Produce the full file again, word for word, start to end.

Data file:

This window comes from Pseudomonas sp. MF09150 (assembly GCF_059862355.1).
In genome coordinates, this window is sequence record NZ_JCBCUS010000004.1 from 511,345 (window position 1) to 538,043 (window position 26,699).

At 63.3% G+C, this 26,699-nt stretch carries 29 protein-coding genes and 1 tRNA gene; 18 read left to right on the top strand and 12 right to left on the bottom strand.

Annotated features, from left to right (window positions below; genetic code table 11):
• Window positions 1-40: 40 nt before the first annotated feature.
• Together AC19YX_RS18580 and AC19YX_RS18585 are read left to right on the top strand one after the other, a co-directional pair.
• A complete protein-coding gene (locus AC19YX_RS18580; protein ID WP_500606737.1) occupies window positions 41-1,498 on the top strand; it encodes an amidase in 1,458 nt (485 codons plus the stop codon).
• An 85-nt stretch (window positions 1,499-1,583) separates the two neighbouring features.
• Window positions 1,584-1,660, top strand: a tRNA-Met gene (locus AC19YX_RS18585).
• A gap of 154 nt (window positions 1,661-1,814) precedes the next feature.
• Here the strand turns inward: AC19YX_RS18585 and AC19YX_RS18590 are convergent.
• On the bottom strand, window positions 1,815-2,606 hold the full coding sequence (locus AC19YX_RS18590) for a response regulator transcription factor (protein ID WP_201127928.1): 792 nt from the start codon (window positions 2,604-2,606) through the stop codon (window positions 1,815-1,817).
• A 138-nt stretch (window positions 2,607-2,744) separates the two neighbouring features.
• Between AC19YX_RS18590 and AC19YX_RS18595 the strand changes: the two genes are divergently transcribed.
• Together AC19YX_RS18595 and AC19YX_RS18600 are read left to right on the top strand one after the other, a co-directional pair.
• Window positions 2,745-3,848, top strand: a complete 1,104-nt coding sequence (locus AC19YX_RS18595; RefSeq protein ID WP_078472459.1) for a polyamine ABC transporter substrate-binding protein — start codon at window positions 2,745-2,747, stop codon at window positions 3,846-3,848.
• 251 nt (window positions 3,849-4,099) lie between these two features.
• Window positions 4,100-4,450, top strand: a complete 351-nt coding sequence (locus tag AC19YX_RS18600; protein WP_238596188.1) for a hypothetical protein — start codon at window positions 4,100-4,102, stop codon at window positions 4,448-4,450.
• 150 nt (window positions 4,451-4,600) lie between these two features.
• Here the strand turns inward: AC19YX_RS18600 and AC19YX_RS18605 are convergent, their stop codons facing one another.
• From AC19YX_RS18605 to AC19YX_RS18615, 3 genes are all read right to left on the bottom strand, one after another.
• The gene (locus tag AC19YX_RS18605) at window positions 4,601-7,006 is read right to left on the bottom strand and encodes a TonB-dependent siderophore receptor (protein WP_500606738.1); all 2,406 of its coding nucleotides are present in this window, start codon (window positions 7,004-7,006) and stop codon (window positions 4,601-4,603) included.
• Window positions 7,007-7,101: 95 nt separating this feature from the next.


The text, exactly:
This window comes from Pseudomonas sp. MF09150 (assembly GCF_059862355.1).
In genome coordinates, this window is sequence record NZ_JCBCUS010000004.1 from 511,345 (window position 1) to 538,043 (window position 26,699).

At 63.3% G+C, this 26,699-nt stretch carries 29 protein-coding genes and 1 tRNA gene; 18 read left to right on the top strand and 12 right to left on the bottom strand.

Annotated features, from left to right (window positions below; genetic code table 11):
• Window positions 1-40: 40 nt before the first annotated feature.
• Together AC19YX_RS18580 and AC19YX_RS18585 are read left to right on the top strand one after the other, a co-directional pair.
• A complete protein-coding gene (locus AC19YX_RS18580; protein ID WP_500606737.1) occupies window positions 41-1,498 on the top strand; it encodes an amidase in 1,458 nt (485 codons plus the stop codon).
• An 85-nt stretch (window positions 1,499-1,583) separates the two neighbouring features.
• Window positions 1,584-1,660, top strand: a tRNA-Met gene (locus AC19YX_RS18585).
• A gap of 154 nt (window positions 1,661-1,814) precedes the next feature.
• Here the strand turns inward: AC19YX_RS18585 and AC19YX_RS18590 are convergent.
• On the bottom strand, window positions 1,815-2,606 hold the full coding sequence (locus AC19YX_RS18590) for a response regulator transcription factor (protein ID WP_201127928.1): 792 nt from the start codon (window positions 2,604-2,606) through the stop codon (window positions 1,815-1,817).
• A 138-nt stretch (window positions 2,607-2,744) separates the two neighbouring features.
• Between AC19YX_RS18590 and AC19YX_RS18595 the strand changes: the two genes are divergently transcribed.
• Together AC19YX_RS18595 and AC19YX_RS18600 are read left to right on the top strand one after the other, a co-directional pair.
• Window positions 2,745-3,848, top strand: a complete 1,104-nt coding sequence (locus AC19YX_RS18595; RefSeq protein ID WP_078472459.1) for a polyamine ABC transporter substrate-binding protein — start codon at window positions 2,745-2,747, stop codon at window positions 3,846-3,848.
• 251 nt (window positions 3,849-4,099) lie between these two features.
• Window positions 4,100-4,450, top strand: a complete 351-nt coding sequence (locus tag AC19YX_RS18600; protein WP_238596188.1) for a hypothetical protein — start codon at window positions 4,100-4,102, stop codon at window positions 4,448-4,450.
• 150 nt (window positions 4,451-4,600) lie between these two features.
• Here the strand turns inward: AC19YX_RS18600 and AC19YX_RS18605 are convergent, their stop codons facing one another.
• From AC19YX_RS18605 to AC19YX_RS18615, 3 genes are all read right to left on the bottom strand, one after another.
• The gene (locus tag AC19YX_RS18605) at window positions 4,601-7,006 is read right to left on the bottom strand and encodes a TonB-dependent siderophore receptor (protein WP_500606738.1); all 2,406 of its coding nucleotides are present in this window, start codon (window positions 7,004-7,006) and stop codon (window positions 4,601-4,603) included.
• Window positions 7,007-7,101: 95 nt separating this feature from the next.